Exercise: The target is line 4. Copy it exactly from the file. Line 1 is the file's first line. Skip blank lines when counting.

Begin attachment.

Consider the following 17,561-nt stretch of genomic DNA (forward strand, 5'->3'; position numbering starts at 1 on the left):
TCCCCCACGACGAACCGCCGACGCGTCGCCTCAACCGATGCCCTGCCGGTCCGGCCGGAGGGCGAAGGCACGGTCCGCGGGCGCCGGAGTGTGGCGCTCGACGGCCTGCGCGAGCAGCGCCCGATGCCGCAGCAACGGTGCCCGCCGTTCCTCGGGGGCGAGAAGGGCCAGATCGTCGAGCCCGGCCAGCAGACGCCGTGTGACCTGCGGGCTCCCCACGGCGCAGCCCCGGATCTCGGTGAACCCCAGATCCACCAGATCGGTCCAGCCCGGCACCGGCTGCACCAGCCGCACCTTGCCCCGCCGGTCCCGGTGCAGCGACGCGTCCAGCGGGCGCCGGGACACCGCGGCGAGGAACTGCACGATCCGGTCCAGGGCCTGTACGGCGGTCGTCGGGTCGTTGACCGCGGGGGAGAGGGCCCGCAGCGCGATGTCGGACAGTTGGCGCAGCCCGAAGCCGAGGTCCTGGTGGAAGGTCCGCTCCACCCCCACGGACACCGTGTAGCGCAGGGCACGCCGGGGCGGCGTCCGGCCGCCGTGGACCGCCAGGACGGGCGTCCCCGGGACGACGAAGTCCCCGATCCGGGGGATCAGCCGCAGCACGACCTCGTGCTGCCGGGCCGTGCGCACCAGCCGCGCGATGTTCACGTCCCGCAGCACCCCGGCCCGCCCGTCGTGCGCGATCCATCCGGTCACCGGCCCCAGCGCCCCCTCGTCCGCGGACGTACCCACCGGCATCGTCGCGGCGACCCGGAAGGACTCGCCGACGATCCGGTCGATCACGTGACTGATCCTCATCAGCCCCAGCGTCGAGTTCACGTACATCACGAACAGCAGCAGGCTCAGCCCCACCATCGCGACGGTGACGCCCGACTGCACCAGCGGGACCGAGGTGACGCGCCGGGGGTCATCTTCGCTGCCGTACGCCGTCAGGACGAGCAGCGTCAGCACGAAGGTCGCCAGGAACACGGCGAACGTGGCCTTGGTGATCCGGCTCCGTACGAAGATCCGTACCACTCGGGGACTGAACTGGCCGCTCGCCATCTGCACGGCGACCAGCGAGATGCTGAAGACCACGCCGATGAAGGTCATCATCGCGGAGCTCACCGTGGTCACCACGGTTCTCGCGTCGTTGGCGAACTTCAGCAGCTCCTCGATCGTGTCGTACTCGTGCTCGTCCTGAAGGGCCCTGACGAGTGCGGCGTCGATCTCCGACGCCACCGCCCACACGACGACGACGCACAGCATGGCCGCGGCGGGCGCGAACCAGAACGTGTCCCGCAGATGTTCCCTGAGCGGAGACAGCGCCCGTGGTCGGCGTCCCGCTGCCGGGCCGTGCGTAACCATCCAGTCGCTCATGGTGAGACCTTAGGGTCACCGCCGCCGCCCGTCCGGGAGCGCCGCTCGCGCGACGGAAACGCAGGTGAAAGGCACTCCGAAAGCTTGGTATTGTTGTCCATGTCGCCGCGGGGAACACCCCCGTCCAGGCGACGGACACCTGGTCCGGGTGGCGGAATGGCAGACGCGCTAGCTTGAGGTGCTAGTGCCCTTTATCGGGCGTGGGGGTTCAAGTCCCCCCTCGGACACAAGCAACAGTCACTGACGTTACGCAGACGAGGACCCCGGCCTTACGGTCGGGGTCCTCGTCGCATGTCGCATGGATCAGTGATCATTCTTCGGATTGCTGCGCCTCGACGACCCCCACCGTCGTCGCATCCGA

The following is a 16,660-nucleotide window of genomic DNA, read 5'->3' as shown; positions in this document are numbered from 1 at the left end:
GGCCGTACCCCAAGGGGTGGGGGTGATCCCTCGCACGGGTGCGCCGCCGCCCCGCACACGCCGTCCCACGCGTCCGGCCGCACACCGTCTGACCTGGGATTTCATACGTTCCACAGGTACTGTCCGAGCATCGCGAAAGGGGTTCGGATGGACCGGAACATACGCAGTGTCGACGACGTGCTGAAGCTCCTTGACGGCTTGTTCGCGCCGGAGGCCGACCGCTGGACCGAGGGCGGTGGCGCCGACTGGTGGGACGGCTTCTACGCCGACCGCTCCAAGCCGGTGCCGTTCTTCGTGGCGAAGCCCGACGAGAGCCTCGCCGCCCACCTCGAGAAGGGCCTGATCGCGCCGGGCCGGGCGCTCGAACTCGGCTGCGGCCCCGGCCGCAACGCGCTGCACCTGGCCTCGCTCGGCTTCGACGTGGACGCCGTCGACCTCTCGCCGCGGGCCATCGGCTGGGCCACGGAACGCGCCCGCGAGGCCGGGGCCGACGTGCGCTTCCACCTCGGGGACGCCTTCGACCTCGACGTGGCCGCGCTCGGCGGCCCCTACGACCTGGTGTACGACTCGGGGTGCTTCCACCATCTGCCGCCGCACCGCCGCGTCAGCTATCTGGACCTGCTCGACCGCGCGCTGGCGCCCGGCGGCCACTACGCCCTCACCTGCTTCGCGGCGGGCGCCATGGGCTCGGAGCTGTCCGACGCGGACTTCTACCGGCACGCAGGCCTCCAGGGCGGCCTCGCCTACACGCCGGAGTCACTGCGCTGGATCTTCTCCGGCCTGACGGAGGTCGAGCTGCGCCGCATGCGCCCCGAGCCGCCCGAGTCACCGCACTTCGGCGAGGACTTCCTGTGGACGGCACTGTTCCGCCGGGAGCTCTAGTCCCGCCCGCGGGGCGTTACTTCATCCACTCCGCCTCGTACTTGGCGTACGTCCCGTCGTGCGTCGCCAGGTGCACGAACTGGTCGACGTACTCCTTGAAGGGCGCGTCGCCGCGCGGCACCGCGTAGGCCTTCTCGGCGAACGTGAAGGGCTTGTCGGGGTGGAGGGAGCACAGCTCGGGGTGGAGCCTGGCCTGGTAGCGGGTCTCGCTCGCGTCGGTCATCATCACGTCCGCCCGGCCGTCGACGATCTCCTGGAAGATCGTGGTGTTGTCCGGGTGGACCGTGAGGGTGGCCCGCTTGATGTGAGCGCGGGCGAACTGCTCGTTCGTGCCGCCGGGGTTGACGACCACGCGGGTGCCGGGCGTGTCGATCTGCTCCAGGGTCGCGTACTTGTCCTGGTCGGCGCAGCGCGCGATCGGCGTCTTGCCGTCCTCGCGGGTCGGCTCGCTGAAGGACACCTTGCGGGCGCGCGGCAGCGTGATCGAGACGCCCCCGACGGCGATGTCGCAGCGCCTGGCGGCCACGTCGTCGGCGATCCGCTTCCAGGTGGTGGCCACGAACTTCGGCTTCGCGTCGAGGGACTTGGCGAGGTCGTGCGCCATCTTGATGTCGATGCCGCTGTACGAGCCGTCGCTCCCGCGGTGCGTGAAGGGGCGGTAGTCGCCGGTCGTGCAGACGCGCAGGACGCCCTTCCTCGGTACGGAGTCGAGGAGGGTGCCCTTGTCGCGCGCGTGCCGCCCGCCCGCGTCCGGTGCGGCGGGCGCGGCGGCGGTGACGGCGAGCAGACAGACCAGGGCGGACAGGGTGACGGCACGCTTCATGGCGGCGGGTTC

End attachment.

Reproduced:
GGCCGTACCCCAAGGGGTGGGGGTGATCCCTCGCACGGGTGCGCCGCCGCCCCGCACACGCCGTCCCACGCGTCCGGCCGCACACCGTCTGACCTGGGATTTCATACGTTCCACAGGTACTGTCCGAGCATCGCGAAAGGGGTTCGGATGGACCGGAACATACGCAGTGTCGACGACGTGCTGAAGCTCCTTGACGGCTTGTTCGCGCCGGAGGCCGACCGCTGGACCGAGGGCGGTGGCGCCGACTGGTGGGACGGCTTCTACGCCGACCGCTCCAAGCCGGTGCCGTTCTTCGTGGCGAAGCCCGACGAGAGCCTCGCCGCCCACCTCGAGAAGGGCCTGATCGCGCCGGGCCGGGCGCTCGAACTCGGCTGCGGCCCCGGCCGCAACGCGCTGCACCTGGCCTCGCTCGGCTTCGACGTGGACGCCGTCGACCTCTCGCCGCGGGCCATCGGCTGGGCCACGGAACGCGCCCGCGAGGCCGGGGCCGACGTGCGCTTCCACCTCGGGGACGCCTTCGACCTCGACGTGGCCGCGCTCGGCGGCCCCTACGACCTGGTGTACGACTCGGGGTGCTTCCACCATCTGCCGCCGCACCGCCGCGTCAGCTATCTGGACCTGCTCGACCGCGCGCTGGCGCCCGGCGGCCACTACGCCCTCACCTGCTTCGCGGCGGGCGCCATGGGCTCGGAGCTGTCCGACGCGGACTTCTACCGGCACGCAGGCCTCCAGGGCGGCCTCGCCTACACGCCGGAGTCACTGCGCTGGATCTTCTCCGGCCTGACGGAGGTCGAGCTGCGCCGCATGCGCCCCGAGCCGCCCGAGTCACCGCACTTCGGCGAGGACTTCCTGTGGACGGCACTGTTCCGCCGGGAGCTCTAGTCCCGCCCGCGGGGCGTTACTTCATCCACTCCGCCTCGTACTTGGCGTACGTCCCGTCGTGCGTCGCCAGGTGCACGAACTGGTCGACGTACTCCTTGAAGGGCGCGTCGCCGCGCGGCACCGCGTAGGCCTTCTCGGCGAACGTGAAGGGCTTGTCGGGGTGGAGGGAGCACAGCTCGGGGTGGAGCCTGGCCTGGTAGCGGGTCTCGCTCGCGTCGGTCATCATCACGTCCGCCCGGCCGTCGACGATCTCCTGGAAGATCGTGGTGTTGTCCGGGTGGACCGTGAGGGTGGCCCGCTTGATGTGAGCGCGGGCGAACTGCTCGTTCGTGCCGCCGGGGTTGACGACCACGCGGGTGCCGGGCGTGTCGATCTGCTCCAGGGTCGCGTACTTGTCCTGGTCGGCGCAGCGCGCGATCGGCGTCTTGCCGTCCTCGCGGGTCGGCTCGCTGAAGGACACCTTGCGGGCGCGCGGCAGCGTGATCGAGACGCCCCCGACGGCGATGTCGCAGCGCCTGGCGGCCACGTCGTCGGCGATCCGCTTCCAGGTGGTGGCCACGAACTTCGGCTTCGCGTCGAGGGACTTGGCGAGGTCGTGCGCCATCTTGATGTCGATGCCGCTGTACGAGCCGTCGCTCCCGCGGTGCGTGAAGGGGCGGTAGTCGCCGGTCGTGCAGACGCGCAGGACGCCCTTCCTCGGTACGGAGTCGAGGAGGGTGCCCTTGTCGCGCGCGTGCCGCCCGCCCGCGTCCGGTGCGGCGGGCGCGGCGGCGGTGACGGCGAGCAGACAGACCAGGGCGGACAGGGTGACGGCACGCTTCATGGCGGCGGGTTC